“Don’t call me Ma’am, please.”

“Ok Ma’am.”

I gave up trying to convince officers to call me by name. I was not used to being called ma’am, it felt unnatural especially when someone belonging to my father’s generation addressed me so.

But that’s when I realised, if there is one place where a woman can enjoy the company of a chivalrous gentleman, it would be in the Armed Forces.

And I am not talking about pulling-the-chair and holding-the-door kind of chivalry. I am talking about a deeper sense of honour and responsibility that makes the men in uniform take care of their women folk.

They will help each other to any extent (even if they are not particularly fond of each other) and take the meaning of the word camaraderie very seriously. Women get pampered the most. And we love every moment of it. Occasionally, Major Sa’ab would make sure that I didn’t get carried away and brought me back to reality. Tried to ‘groom’ me into becoming a good example for others.

wp-1458592578482.jpgDress up!

Grooming is another word that faujis like to use a lot. There is a big list of words that normal people don’t use, but faujis can’t live without those words. Like Groom, detailement, fall-in etc.

I was extremely amused on seeing the sign board outside a military mess. Something about the way “Offrs’ Mess” is written triggers the journalist in me, wanting to point out every time that any normal person would read this as “Offers” instead of “Officers”.

I also had a hearty laugh when my husband first said he needs to “prepare his dress” for the next day.

“DRESS! Ha ha ha! Are you a woman that you want to wear a dress?”

Major Sa’ab frowned. He opened his wardrobe and made me memorise the names of all his “Dresses”. Games dress, ceremonial dress, No.1 dress, No.2 dress, combat dress…. so I learned it the hard way that in Army, even the men wear dresses. And they do it in style!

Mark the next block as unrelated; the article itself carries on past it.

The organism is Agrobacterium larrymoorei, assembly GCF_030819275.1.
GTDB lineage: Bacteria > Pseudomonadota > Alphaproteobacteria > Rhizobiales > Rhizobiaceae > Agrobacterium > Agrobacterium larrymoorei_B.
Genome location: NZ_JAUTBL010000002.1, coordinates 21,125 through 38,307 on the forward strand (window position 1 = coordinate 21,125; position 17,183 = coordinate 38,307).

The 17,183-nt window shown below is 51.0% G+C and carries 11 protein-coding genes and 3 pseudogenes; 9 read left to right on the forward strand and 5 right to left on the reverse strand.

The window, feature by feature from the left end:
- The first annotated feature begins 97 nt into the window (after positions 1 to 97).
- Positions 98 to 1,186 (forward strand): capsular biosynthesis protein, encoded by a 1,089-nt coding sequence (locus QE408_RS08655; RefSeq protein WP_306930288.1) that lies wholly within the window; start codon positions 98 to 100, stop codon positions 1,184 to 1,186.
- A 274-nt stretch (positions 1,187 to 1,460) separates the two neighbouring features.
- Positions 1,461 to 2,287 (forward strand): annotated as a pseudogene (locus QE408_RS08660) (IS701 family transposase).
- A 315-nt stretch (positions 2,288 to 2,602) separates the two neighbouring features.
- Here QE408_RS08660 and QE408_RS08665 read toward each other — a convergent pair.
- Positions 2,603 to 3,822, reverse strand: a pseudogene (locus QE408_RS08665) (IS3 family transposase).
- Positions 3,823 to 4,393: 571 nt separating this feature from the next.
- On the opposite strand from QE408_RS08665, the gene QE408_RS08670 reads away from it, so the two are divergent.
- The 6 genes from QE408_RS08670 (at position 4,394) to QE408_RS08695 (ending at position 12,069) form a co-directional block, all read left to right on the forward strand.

We, the Army wives, sometimes have to catch up with them in this department. I had to undergo a complete wardrobe change to cater to the requirements of every occasion (in every season).

This involved spending a bomb on sarees, which is the unofficial dress code for all women in any social function. Army wives are experts at wearing a saree in 5 mins, 5 times a day.

Major Sa’ab often joked about how my life changed from being a care-free army girlfriend to a responsible army wife. I sometimes feel that too.

Interacting with soldiers’ families

I realised how little I knew about the organisation before I married him. Only the glamour of crew cut, aviators, woodland shoe and powerful bikes was visible to girls our age.

It was only after I started living with him in his Unit that I came face-to-face with things that only an Army wife will come across.

The most memorable among those things was my interaction with Jawaans and their families. The kind of background they come from and their hardships was the jolt I needed to bring me back to earth from all the show-shaa baazi and Victorian hangover of Army.

Most of wives of Jawaans came from villages and towns, some had not even passed class 10 exams while some were post graduates. I was told that the women looked up to wives of officers (provided we were nice to them) and I needed to be by their side in sickness and health.

I was actually shocked to learn that many of them don’t get to stay with their soldier for 3-4 years at a time and have to live alone or in joint families, which comes with its own set of problems. But I definitely salute them for being the force behind their soldiers, just like the families of the officers.

Interacting with them was an eye-opener.